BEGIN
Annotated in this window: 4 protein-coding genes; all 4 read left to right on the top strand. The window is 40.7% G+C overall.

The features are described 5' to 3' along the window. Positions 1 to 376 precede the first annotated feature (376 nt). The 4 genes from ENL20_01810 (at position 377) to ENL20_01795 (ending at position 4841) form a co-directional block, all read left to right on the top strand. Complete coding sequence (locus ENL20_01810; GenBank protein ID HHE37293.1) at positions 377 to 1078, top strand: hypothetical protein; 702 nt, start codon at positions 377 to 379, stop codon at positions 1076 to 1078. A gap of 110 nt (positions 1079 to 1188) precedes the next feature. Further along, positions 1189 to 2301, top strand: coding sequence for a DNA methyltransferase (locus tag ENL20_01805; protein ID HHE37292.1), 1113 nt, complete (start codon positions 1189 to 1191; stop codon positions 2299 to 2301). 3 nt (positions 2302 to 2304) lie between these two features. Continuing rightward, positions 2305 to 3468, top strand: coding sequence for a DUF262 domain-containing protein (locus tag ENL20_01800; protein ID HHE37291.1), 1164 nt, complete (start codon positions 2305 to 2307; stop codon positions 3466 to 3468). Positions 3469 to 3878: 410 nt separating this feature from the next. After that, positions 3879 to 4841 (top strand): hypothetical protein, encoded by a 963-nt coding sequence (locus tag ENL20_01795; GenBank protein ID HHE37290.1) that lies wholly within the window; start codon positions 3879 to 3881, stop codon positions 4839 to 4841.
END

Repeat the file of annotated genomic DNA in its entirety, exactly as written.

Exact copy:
Annotated in this window: 4 protein-coding genes; all 4 read left to right on the top strand. The window is 40.7% G+C overall.

The features are described 5' to 3' along the window. Positions 1 to 376 precede the first annotated feature (376 nt). The 4 genes from ENL20_01810 (at position 377) to ENL20_01795 (ending at position 4841) form a co-directional block, all read left to right on the top strand. Complete coding sequence (locus ENL20_01810; GenBank protein ID HHE37293.1) at positions 377 to 1078, top strand: hypothetical protein; 702 nt, start codon at positions 377 to 379, stop codon at positions 1076 to 1078. A gap of 110 nt (positions 1079 to 1188) precedes the next feature. Further along, positions 1189 to 2301, top strand: coding sequence for a DNA methyltransferase (locus tag ENL20_01805; protein ID HHE37292.1), 1113 nt, complete (start codon positions 1189 to 1191; stop codon positions 2299 to 2301). 3 nt (positions 2302 to 2304) lie between these two features. Continuing rightward, positions 2305 to 3468, top strand: coding sequence for a DUF262 domain-containing protein (locus tag ENL20_01800; protein ID HHE37291.1), 1164 nt, complete (start codon positions 2305 to 2307; stop codon positions 3466 to 3468). Positions 3469 to 3878: 410 nt separating this feature from the next. After that, positions 3879 to 4841 (top strand): hypothetical protein, encoded by a 963-nt coding sequence (locus tag ENL20_01795; GenBank protein ID HHE37290.1) that lies wholly within the window; start codon positions 3879 to 3881, stop codon positions 4839 to 4841.